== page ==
• New Nickname Steelers

    In early 1940, Rooney decided that he had had enough of the copycat Pirates moniker. He worked with the Pittsburgh Post-Gazette to run a contest to find a new name for the team. Former coach Joe Bach led the panel which selected the name Steelers from amongst the entries. The new name paid homage to the city’s largest industry of producing steel.

    It’s unclear who deserves credit for suggesting the name (which was already being used by at least one local high school team), but it appears there were a total of twenty-one “winners”. Each winner received a pair of season tickets to the upcoming season, a prize with a value of about $5 ($84 today). Among them were Joe Santoni, a local restaurateur, who received a pair of season tickets as a prize, and Margaret Elizabeth O’Donnell, the girlfriend (and eventual wife) of the team’s business manager, Joe Carr. The first entrant who suggested “Steelers” was Arnold Goldberg, who was sports editor for the Evening Standard of Uniontown, Pennsylvania. Other suggestions were Wahoos, Condors, Pioneers, Triangles, Bridgers, Buckaroos and Yankees, along with such steel-centric possibilities as the Millers, Vulcans, Tubers, Smokers, Rollers, Ingots and Puddlers.

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  • Meet the Steagles

    Although the combined team was officially the Eagles and would have no city designation, it became known familiarly as the Phil-Pitt “Steagles”. The club split its home dates between the two cities with four games played in Philadelphia and two in Pittsburgh. Walt Kiesling shared coaching duties with Eagles coach Greasy Neale and the club adopted the T formation which had been used very effectively by the Chicago Bears for the past several seasons. Many of the Steagles players were classified 4-F by the Selective Service, meaning they were judged as unfit for military service. Common ailments were ulcers, perforated eardrums and poor eyesight or hearing.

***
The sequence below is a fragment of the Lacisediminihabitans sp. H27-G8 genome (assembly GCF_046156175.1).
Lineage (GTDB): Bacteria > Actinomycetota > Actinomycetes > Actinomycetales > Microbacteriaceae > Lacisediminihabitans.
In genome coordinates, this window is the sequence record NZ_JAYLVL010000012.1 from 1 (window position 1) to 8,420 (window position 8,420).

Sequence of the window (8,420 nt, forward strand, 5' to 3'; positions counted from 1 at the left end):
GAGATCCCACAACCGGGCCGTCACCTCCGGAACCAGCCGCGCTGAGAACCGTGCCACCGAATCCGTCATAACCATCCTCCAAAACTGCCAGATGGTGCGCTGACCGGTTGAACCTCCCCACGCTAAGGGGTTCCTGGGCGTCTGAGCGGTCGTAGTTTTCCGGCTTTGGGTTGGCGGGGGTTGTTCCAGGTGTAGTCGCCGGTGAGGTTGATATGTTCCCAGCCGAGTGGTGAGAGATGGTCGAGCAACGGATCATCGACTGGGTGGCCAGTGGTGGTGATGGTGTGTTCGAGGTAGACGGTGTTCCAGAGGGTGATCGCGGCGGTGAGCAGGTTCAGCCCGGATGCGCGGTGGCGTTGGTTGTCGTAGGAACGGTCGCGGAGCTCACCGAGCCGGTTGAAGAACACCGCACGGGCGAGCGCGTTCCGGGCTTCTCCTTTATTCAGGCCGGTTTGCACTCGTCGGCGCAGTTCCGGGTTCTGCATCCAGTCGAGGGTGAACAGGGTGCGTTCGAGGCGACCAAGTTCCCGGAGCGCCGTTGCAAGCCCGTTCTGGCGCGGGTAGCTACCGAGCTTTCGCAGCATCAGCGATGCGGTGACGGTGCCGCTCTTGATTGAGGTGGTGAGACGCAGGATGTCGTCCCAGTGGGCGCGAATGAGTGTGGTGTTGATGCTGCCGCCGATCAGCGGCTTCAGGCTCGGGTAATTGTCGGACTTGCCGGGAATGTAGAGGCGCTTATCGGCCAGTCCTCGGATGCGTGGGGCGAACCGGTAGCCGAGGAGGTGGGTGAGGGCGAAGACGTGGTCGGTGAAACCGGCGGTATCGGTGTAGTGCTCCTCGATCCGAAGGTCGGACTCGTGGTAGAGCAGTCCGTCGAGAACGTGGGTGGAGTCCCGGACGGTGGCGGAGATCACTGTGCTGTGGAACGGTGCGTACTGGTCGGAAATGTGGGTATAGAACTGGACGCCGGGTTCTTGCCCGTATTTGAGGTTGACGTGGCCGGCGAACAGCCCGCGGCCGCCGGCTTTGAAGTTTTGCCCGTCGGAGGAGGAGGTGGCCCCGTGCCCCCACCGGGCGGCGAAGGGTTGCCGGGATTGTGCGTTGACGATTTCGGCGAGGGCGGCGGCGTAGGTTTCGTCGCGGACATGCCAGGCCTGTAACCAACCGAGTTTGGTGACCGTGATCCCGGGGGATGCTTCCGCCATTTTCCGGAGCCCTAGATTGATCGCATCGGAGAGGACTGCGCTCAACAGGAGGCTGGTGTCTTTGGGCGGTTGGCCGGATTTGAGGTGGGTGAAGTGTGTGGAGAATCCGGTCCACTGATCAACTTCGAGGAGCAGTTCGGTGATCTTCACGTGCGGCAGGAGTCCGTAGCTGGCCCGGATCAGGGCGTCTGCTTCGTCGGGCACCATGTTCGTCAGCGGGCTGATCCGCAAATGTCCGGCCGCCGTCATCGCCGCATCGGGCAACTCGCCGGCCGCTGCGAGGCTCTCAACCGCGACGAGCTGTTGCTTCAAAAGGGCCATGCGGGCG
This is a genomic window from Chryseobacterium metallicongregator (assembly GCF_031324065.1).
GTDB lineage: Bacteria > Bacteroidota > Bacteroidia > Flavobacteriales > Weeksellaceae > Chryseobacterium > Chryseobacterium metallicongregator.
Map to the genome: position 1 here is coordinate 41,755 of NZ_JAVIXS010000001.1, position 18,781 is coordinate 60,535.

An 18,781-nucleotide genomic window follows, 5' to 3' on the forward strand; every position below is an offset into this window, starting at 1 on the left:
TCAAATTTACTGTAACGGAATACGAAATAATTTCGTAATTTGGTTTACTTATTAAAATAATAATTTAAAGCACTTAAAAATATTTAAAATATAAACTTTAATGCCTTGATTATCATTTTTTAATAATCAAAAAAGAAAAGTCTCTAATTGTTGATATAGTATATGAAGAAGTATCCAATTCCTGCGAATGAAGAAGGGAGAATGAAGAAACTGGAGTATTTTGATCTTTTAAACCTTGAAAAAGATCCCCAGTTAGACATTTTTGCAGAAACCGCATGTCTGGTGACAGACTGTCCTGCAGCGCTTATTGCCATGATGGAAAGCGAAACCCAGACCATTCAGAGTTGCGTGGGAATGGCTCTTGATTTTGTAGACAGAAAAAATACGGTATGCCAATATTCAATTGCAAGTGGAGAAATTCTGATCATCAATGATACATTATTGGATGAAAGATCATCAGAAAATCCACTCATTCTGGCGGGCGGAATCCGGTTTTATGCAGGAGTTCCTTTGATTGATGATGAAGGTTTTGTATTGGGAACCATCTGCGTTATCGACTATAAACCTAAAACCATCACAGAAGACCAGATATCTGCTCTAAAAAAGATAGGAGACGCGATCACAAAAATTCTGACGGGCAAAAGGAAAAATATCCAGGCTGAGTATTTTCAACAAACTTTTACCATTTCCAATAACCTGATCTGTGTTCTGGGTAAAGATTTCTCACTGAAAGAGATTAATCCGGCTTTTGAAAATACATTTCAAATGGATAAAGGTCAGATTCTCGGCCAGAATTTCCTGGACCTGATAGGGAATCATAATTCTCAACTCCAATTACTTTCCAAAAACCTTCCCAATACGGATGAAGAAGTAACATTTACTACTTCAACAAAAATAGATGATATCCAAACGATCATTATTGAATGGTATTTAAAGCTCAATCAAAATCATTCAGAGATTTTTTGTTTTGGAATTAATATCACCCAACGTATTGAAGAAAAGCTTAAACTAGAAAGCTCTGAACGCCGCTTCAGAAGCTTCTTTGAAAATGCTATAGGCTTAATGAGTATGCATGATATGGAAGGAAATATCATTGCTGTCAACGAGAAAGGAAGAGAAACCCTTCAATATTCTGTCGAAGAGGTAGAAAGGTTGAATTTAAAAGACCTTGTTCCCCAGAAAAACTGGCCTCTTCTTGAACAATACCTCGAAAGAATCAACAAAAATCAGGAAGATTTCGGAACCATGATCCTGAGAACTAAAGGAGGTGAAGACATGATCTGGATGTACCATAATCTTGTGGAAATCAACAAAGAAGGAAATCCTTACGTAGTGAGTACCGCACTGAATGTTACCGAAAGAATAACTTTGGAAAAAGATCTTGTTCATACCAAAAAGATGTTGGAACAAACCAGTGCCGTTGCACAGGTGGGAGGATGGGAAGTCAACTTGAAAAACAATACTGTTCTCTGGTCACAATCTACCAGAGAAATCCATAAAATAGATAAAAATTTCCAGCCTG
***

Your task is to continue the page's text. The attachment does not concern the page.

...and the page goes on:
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  • Card-Pitt Merge

    In 1944 they merged with the Chicago Cardinals and were known as “Card-Pitt” and informally known as the “Car-Pitts” or “Carpets.” They went winless through the season. The Steelers went solo again for the 1945 season and went 2–8. Dudley was back from the war by the 1946 season and became league MVP. The rest of team did no better as the Steelers stumbled down the stretch and finished 5–5–1.

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  • Super Bowl IX Winner 1974

    Super Bowl IX was an American football game between the American Football Conference (AFC) champion Pittsburgh Steelers and the National Football Conference (NFC) champion Minnesota Vikings to decide the National Football League (NFL) champion for the 1974 season. The game was played on January 12, 1975, at Tulane Stadium in New Orleans, Louisiana, the last pro game at that venue (the game was originally planned to be held at the Louisiana Superdome, but that stadium was not completed yet). The Steelers defeated the Vikings by the score of 16–6 to win their first Super Bowl.

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  • Super Bowl X Winner 1975

    Super Bowl X was an American football game between the National Football Conference (NFC) champion Dallas Cowboys and the American Football Conference (AFC) champion Pittsburgh Steelers to decide the National Football League (NFL) champion for the 1975 season. The Steelers defeated the Cowboys by the score of 21–17 to win their second consecutive Super Bowl. They were the third team to win back-to-back Super Bowls. (The Miami Dolphins won Super Bowls VII and VIII, and the Green Bay Packers won Super Bowls I and II.) It was also the first Super Bowl in which both participating teams had previously won a Super Bowl, as the Steelers were the defending champions and the Cowboys had won Super Bowl VI.

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  • Super Bowl XIII Winner 1978

    Super Bowl XIII was an American football game between the American Football Conference (AFC) champion Pittsburgh Steelers and the National Football Conference (NFC) champion Dallas Cowboys to decide the National Football League (NFL) champion for the 1978 season. The Steelers defeated the Cowboys by the score of 35–31. The game was played on January 21, 1979, at the Orange Bowl in Miami, the fifth and last time that the Super Bowl was played in that stadium.

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  • Super Bowl XIV Winner 1979